Children's - Completed 2020

This story is based on real events and the true courage, determination and extraordinary spirit of ordinary people. January 1899 saw the worst storm at sea in living memory and the most astonishing lifeboat rescue attempt of the century. The coxswain of the Louisa lifeboat and his daughter must stru

    • Year of production
    • 2020
    • Genres
    • Children's, Historical, Animation
    • Countries
    • Languages
    • Director(s)
    • Ken BLAKEY
    • Writer(s)
    • Adrian J TYSON
    • Synopsis
    • The animated film shows a simplified, fictionalised, story, concentrating upon the central characters. The true history is, however, just as interesting, and thoroughly epic in nature.

      In 1899 a sailing ship, the Forrest Hall, was in danger off the northern coast of Exmoor, England. It had left Bristol on the 12th of January on a journey to Liverpool where it was to be refitted.

      There was only a skeleton crew including apprentices on board. A tug boat, the Jane Joliffe, was towing the ship as the worst storm of the year was beginning to batter the coast. The line from the tug snapped, causing the two vessels to collide.

      The rudder of the Forrest hall was damaged and the ship could no longer control its course. The tug had also been damaged in the collision and returned to port in Wales.

      The Forrest Hall dropped its anchors but was still swept east along the Exmoor coast towards Porlock Bay. Distress flares were fired, but the nearest lifeboat at Watchet was unable to launch due to the storm. A telegram was sent asking for the Lynmouth lifeboat to launch. It proved impossible to launch at Lynmouth too, but the telegraph wires failed preventing the coxswain, Jack Crocombe, from reporting this. The Lynmouth boat had no choice but to launch.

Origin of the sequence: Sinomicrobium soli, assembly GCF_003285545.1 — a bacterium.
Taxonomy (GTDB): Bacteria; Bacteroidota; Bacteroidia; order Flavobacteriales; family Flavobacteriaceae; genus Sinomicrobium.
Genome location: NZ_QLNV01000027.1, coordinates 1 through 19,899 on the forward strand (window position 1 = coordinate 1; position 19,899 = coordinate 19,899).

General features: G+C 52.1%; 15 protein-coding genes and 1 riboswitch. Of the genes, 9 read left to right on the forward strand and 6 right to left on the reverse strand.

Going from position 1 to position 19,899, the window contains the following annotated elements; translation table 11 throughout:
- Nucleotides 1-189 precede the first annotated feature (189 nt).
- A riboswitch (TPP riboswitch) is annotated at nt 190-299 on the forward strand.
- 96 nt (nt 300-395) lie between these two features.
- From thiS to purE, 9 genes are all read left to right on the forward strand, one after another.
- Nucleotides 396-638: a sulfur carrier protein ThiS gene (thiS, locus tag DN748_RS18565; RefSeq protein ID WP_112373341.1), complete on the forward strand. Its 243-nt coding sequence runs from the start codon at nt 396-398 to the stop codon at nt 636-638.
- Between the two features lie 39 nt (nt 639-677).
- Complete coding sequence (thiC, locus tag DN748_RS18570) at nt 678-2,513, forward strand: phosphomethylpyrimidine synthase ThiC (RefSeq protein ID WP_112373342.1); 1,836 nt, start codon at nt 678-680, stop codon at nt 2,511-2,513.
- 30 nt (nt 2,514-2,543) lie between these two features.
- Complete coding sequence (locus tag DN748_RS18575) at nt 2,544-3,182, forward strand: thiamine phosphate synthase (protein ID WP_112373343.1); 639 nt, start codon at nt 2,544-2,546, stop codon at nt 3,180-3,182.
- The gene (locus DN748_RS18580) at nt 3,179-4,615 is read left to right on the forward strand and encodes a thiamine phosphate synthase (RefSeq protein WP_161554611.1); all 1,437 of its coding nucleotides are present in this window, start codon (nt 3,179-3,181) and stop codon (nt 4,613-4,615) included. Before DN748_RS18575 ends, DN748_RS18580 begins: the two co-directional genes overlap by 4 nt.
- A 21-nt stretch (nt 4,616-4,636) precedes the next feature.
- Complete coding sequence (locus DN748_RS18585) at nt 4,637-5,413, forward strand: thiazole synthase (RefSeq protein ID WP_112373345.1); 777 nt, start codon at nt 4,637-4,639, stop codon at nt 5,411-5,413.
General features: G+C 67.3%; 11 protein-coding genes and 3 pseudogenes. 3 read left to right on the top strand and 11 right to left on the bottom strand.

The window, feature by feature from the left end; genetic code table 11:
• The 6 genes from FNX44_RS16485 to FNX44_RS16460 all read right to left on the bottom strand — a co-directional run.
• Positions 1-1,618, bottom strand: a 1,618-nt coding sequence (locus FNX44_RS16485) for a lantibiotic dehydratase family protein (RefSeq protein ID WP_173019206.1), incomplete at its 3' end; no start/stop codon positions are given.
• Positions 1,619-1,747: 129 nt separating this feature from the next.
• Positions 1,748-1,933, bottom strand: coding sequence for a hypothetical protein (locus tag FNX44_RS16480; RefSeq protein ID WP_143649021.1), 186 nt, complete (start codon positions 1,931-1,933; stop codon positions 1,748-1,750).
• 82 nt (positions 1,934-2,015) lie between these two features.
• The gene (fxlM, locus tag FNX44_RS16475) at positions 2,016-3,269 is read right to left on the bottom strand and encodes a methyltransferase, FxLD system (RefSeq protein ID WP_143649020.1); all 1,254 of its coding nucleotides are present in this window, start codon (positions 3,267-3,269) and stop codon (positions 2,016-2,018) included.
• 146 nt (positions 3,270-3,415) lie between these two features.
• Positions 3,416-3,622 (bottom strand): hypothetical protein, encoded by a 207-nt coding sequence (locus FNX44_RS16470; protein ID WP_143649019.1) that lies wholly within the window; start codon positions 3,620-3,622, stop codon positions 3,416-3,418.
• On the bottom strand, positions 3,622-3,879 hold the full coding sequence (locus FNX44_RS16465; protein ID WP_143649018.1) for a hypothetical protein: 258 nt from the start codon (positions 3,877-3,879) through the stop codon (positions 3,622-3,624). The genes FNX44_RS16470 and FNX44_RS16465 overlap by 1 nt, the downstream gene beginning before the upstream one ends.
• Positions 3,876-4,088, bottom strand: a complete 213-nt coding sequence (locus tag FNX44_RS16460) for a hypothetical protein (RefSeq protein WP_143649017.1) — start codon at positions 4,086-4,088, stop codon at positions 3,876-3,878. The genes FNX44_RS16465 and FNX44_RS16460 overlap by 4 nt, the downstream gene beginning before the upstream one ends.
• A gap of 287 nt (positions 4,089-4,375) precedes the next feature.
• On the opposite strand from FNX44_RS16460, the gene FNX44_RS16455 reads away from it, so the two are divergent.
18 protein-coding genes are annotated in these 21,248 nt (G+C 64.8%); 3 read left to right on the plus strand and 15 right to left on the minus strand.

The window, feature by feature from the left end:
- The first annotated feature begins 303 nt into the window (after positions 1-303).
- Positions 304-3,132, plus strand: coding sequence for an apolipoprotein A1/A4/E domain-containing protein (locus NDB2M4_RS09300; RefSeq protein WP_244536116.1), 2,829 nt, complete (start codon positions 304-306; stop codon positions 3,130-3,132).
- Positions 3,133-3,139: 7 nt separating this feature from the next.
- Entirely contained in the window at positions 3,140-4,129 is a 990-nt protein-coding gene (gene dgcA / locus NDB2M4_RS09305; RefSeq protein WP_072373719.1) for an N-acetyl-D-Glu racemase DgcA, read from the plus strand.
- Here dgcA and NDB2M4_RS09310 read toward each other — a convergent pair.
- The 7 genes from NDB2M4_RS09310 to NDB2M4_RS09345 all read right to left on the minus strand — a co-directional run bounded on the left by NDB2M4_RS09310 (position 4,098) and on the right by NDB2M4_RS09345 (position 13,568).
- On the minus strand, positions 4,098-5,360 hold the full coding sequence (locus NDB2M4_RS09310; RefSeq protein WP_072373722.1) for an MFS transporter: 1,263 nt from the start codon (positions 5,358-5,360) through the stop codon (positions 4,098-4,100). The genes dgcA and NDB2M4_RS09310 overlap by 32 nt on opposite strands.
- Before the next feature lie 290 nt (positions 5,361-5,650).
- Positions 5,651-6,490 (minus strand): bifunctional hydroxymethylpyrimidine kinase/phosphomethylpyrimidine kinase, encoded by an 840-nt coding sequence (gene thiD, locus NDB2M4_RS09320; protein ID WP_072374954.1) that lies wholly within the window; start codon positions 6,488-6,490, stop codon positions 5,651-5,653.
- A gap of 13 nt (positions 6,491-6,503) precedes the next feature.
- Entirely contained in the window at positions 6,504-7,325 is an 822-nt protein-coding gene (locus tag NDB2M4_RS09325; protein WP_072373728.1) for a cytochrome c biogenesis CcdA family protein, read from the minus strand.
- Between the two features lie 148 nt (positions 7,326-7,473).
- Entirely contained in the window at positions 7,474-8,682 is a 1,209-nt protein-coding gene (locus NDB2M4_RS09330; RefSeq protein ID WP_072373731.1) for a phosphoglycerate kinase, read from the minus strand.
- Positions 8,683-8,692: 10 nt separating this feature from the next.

Jack knew Porlock Bay was more sheltered and took the decision to take the Louisa over the 13 miles of exposed moor and try once more to launch. This journey required 18 horses and one hundred volunteers from Lynmouth and Lynton to help the 14 members of the crew of the lifeboat. At about 7pm they began to haul the ten ton boat up the 1,400 foot high, one in four slope to Countisbury. This part of the journey, covering about a mile and a half, took almost five hours.

      Once in Porlock the road was blocked by a cottage which protruded into the road. A wall and a corner of the cottage had to be demolished to allow the Louisa through. The road from Porlock to Porlock Weir, where Jack Crocombe intended to launch, had been washed away by the storm, so the boat had to be taken via a longer, inland route. A fallen tree had to be cleared from the road with axes. Once at the beach the Louisa was launched at about 6am.

      The crew were away from their families for forty hours during the journey and rescue. The rescue itself was fairly straightforward, a task the crew were used to performing. The journey across Exmoor, though, was an epic adventure.